• Adam Stubbings

Job Done, Just: 5 Takeaways from Rovers 1-0 Colchester

Updated: Jul 16, 2019


1. The Art of Finishing

The biggest factor in any football game is of course the capability of a team to score goals. Strikers trade on their ability to do this, but on Saturday it was a midfielder who shone by example. In a game that was hard to watch from start to finish, one moment of quality that surpasses League Two settled things. Tommy Rowe showed composure and class typical of his on-pitch demeanour to slot home the winner just before half time. A languid, disjointed showing to that point didn’t really deserve a goal but Rowe’s finish after James Coppinger’s bobbling cross, taking one touch to set himself then applying a deft dink over Sam Walker in the U’s goal would prove decisive.

John Marquis’ clever dummy to step over the ball and allow it to run through to Rowe was also a good touch of class in that moment, but Marquis will be wishing he had shown the composure and skill of his team mate later in the game when he latched on to a long clearance to go clean through and look to seal the points. However, with too much time on his hands, Marquis took too long to pick his spot and, despite going round the stranded keeper, his low finish to the bottom corner was met by scrambling defender Richard Brindley, ensuring a slightly nervy finish to proceedings.

2. Magnificent Marko

Just as important as any good finisher is an effective shot-stopper at the end, and in young Marko Marosi, Rovers appear to have found a new firm Number 1. On this very website I wrote off the Slovakian in the summer, suggesting he had had his chance and should move on, but after surprisingly signing a new deal shortly after that Marosi has shown his determination to succeed in South Yorkshire. Saturday was arguably his best performance yet for the club, pulling off a couple of diving saves as well as a point-blank block from a first half header by Chris Porter moments before the goal and an agile stop after half time when the visitors broke through on goal, Marosi having to rush out of his net to close down the angle and maintain his clean sheet.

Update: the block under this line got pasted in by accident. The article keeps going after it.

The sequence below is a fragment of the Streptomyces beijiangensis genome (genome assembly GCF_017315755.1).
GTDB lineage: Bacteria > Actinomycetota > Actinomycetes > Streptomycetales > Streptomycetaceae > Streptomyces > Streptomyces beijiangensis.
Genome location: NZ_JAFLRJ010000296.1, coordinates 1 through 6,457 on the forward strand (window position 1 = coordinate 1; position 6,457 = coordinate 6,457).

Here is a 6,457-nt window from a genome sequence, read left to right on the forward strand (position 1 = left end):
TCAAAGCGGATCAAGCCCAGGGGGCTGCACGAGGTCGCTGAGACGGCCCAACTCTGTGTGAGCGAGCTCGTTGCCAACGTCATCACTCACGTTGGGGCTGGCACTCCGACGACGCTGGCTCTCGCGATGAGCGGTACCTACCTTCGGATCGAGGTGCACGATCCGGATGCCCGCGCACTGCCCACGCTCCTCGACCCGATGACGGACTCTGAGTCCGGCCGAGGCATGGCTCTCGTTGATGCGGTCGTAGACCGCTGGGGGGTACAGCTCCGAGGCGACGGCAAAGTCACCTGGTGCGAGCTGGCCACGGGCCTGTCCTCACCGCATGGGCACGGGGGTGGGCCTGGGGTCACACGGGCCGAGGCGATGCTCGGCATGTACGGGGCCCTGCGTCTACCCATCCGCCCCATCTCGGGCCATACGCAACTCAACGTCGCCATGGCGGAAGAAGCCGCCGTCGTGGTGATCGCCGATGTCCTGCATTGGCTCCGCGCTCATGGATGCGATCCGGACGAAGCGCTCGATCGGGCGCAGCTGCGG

It was a Man of the Match showing from the goalkeeper, and summer recruit Ross Etheridge must be wondering what he has to do to force his way back into the manager’s plans. Etheridge was hailed as the stopper to lead the way going forward after an impressive debut season with Accrington last term, but a shaky start cost him his place and now he is left on the fringes as Marosi continues to go from strength to strength.

3. Who’s Best for Butler?

Players are slowly but surely returning from injury and the squad is beginning to look fuller again. Tyler Garratt and Niall Mason are both now back in the squad, whilst fellow defender Craig Alcock is set to resume full training on Thursday having missed the entire campaign up to now due to an injury suffered against Newcastle in pre-season. However, the one man really pressing for a start in the back line is Mathieu Baudry. The former Leyton Orient defender was hailed as perhaps our biggest signing of the summer but an achilles injury meant a long wait to see what he was capable of. A couple of recent substitute appearances suggest he is now ready to step in and provide the calm, skilled and powerful presence he was brought in to provide.